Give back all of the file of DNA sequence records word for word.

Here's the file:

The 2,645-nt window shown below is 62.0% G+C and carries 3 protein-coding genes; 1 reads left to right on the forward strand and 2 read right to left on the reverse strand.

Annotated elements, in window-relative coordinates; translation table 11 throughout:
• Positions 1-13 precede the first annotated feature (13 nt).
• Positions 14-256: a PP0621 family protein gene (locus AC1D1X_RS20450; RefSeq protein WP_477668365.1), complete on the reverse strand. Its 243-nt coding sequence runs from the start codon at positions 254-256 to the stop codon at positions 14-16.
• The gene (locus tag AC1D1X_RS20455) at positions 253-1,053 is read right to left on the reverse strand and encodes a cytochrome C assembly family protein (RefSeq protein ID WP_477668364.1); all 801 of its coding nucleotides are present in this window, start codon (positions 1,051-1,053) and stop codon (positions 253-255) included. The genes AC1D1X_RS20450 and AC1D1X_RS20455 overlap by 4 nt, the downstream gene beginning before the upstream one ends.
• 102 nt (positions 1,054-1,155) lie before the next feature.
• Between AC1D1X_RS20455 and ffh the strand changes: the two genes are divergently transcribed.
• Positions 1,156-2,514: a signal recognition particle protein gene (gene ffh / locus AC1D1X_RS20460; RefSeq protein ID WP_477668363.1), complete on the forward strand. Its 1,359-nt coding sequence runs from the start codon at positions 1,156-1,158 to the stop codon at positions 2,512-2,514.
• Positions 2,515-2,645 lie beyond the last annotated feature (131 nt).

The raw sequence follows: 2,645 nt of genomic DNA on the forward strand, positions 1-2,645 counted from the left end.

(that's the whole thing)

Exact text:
The 2,645-nt window shown below is 62.0% G+C and carries 3 protein-coding genes; 1 reads left to right on the forward strand and 2 read right to left on the reverse strand.

Annotated elements, in window-relative coordinates; translation table 11 throughout:
• Positions 1-13 precede the first annotated feature (13 nt).
• Positions 14-256: a PP0621 family protein gene (locus AC1D1X_RS20450; RefSeq protein WP_477668365.1), complete on the reverse strand. Its 243-nt coding sequence runs from the start codon at positions 254-256 to the stop codon at positions 14-16.
• The gene (locus tag AC1D1X_RS20455) at positions 253-1,053 is read right to left on the reverse strand and encodes a cytochrome C assembly family protein (RefSeq protein ID WP_477668364.1); all 801 of its coding nucleotides are present in this window, start codon (positions 1,051-1,053) and stop codon (positions 253-255) included. The genes AC1D1X_RS20450 and AC1D1X_RS20455 overlap by 4 nt, the downstream gene beginning before the upstream one ends.
• 102 nt (positions 1,054-1,155) lie before the next feature.
• Between AC1D1X_RS20455 and ffh the strand changes: the two genes are divergently transcribed.
• Positions 1,156-2,514: a signal recognition particle protein gene (gene ffh / locus AC1D1X_RS20460; RefSeq protein ID WP_477668363.1), complete on the forward strand. Its 1,359-nt coding sequence runs from the start codon at positions 1,156-1,158 to the stop codon at positions 2,512-2,514.
• Positions 2,515-2,645 lie beyond the last annotated feature (131 nt).

The raw sequence follows: 2,645 nt of genomic DNA on the forward strand, positions 1-2,645 counted from the left end.